Revolutionary academic receives international recognition


Revolutionary academic receives international recognition

Australian Professorial Fellow Michael Fellows has been recognised by his peers for his contribution to mathematics and computer science education

A world-renowned computer scientist has been recognised for making mathematics more accessible to children and the community through larger-than-life, hands-on activities.

Australian Professorial Fellow at Charles Darwin University Professor Michael Fellows has received the ETH Zurich ABZ International Medal of Honor for fundamental contributions to Computer Science Education.

Professor Fellows received the medal (one of the highest possible honours in computer science education circles worldwide) at an award ceremony at the annual Swiss Computer Science Day in Zurich, Switzerland earlier this month. The university ETH, Zurich is one of the most prestigious universities in Europe.

The medal was awarded for the worldwide impact of the innovative book “Computer Science Unplugged”, written by Professor Fellows with New Zealand colleagues Tim Bell (University of Canterbury) and Ian Witten (Otago University). The concept is aimed at presenting the mathematical ideas of computer science to primary school students. It has been translated into 18 languages and has spurred a global grassroots movement.

“The plan was to develop materials based around modern research in computer science and mathematics and have these ideas used to make early education more exciting and engaging,” Professor Fellows said.

“Woven through ‘Computer Science Unplugged’ is the importance of story: that presenting maths and computing topics through story-telling and physical activities can captivate children and adults alike, and provides a whole new level of engagement with what can be perceived as a dry topic. It is also about not paying attention to boundaries, whether teaching advanced computer science concepts to elementary school children or running a mathematics event in a park.”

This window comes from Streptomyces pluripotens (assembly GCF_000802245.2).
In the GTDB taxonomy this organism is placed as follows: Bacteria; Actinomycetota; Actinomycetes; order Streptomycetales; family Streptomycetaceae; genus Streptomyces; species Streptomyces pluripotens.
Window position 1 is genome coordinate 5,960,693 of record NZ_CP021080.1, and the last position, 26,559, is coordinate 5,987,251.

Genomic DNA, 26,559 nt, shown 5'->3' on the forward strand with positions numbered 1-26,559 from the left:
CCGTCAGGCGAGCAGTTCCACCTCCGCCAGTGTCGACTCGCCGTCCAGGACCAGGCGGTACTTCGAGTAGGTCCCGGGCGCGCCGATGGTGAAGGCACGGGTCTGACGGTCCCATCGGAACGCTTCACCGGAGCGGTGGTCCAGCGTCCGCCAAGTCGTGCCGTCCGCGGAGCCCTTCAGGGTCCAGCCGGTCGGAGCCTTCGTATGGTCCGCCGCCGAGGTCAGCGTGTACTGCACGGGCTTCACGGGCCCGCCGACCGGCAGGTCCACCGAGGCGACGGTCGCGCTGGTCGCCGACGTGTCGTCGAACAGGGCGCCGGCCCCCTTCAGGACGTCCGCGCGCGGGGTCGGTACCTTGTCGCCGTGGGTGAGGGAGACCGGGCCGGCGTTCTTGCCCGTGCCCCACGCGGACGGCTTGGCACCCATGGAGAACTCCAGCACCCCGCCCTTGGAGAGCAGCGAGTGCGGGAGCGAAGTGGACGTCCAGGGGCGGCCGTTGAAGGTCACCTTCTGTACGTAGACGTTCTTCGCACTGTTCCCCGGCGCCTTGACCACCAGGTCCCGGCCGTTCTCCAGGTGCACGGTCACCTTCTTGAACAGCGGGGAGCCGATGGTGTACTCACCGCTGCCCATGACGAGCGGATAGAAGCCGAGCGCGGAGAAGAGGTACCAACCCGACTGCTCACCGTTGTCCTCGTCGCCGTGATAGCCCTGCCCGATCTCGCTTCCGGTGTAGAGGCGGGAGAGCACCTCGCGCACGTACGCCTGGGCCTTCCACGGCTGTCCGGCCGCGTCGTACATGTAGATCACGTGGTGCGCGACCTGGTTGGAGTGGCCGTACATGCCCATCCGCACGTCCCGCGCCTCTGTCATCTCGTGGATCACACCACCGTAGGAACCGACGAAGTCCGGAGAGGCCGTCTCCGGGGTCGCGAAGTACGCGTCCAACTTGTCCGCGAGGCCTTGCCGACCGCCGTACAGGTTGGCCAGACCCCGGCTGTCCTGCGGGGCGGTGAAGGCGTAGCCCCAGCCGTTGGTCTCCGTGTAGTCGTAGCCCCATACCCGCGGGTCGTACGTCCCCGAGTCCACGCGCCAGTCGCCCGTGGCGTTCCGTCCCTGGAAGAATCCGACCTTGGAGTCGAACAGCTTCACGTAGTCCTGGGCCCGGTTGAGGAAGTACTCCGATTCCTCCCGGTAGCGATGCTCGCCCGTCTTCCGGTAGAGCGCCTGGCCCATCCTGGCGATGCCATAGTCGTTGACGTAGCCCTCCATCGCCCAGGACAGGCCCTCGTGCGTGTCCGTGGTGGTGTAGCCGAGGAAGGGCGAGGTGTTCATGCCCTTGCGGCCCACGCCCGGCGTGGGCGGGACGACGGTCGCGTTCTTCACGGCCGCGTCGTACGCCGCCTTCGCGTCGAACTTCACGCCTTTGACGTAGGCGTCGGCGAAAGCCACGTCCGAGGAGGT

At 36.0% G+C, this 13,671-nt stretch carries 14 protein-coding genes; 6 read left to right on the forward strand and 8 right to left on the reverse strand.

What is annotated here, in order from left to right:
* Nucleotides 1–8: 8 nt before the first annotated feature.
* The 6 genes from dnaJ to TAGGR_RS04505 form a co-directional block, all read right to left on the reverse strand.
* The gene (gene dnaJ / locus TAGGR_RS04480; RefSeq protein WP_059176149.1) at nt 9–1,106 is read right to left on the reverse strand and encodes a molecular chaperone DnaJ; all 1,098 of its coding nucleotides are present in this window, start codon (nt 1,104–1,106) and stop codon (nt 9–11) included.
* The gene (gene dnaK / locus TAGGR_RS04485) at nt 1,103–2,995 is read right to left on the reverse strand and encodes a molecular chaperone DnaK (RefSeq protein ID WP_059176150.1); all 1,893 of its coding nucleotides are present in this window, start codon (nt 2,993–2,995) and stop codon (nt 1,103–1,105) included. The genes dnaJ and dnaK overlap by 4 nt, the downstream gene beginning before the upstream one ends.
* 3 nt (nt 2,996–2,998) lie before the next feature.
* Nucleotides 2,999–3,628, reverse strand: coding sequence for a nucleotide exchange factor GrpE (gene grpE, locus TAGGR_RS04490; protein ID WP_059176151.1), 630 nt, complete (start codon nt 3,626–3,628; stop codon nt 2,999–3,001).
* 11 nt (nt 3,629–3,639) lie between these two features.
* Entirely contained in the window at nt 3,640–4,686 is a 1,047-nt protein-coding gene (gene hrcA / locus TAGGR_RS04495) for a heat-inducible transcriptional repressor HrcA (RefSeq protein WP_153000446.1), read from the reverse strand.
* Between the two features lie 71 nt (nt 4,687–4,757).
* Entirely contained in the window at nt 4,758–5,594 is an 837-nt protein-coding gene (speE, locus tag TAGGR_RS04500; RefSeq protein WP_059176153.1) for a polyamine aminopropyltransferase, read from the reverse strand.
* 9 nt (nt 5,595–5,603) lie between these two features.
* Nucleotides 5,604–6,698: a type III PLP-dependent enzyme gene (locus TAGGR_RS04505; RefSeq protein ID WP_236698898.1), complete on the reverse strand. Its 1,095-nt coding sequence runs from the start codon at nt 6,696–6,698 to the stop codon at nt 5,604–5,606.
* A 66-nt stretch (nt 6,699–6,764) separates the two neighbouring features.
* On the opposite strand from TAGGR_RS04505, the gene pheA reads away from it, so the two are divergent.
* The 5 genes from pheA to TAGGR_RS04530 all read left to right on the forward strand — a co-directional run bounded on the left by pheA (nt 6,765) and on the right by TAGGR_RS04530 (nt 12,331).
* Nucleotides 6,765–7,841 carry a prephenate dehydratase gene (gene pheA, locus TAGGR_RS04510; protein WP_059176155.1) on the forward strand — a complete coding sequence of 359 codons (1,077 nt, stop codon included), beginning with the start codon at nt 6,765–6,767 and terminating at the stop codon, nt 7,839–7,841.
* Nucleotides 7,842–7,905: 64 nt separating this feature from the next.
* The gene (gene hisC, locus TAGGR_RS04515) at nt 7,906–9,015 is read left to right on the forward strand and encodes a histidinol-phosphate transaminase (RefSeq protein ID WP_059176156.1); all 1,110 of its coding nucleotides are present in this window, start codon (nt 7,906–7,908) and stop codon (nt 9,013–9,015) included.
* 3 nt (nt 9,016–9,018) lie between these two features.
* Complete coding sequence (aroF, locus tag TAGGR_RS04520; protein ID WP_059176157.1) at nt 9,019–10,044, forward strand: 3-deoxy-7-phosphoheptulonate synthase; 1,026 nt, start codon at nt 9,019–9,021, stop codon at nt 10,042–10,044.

Founder of one of the most revolutionary mathematical theories underpinning modern advances in biology and medicine, Professor Fellows said that receiving the award was a huge honour.

Professor Fellows is also one of only a handful of computer scientists globally to have received a Springer Festschrift.
The Festschrift (a book honouring a respected person) is entitled “The Multivariate Revolution in Algorithmics” and was presented to Professor Fellows as part of his recent 60th birthday celebrations at the prestigious Dagstuhl computer science research centre in Germany.
For more information about the activities associated with “Computer Science Unplugged”, visit W: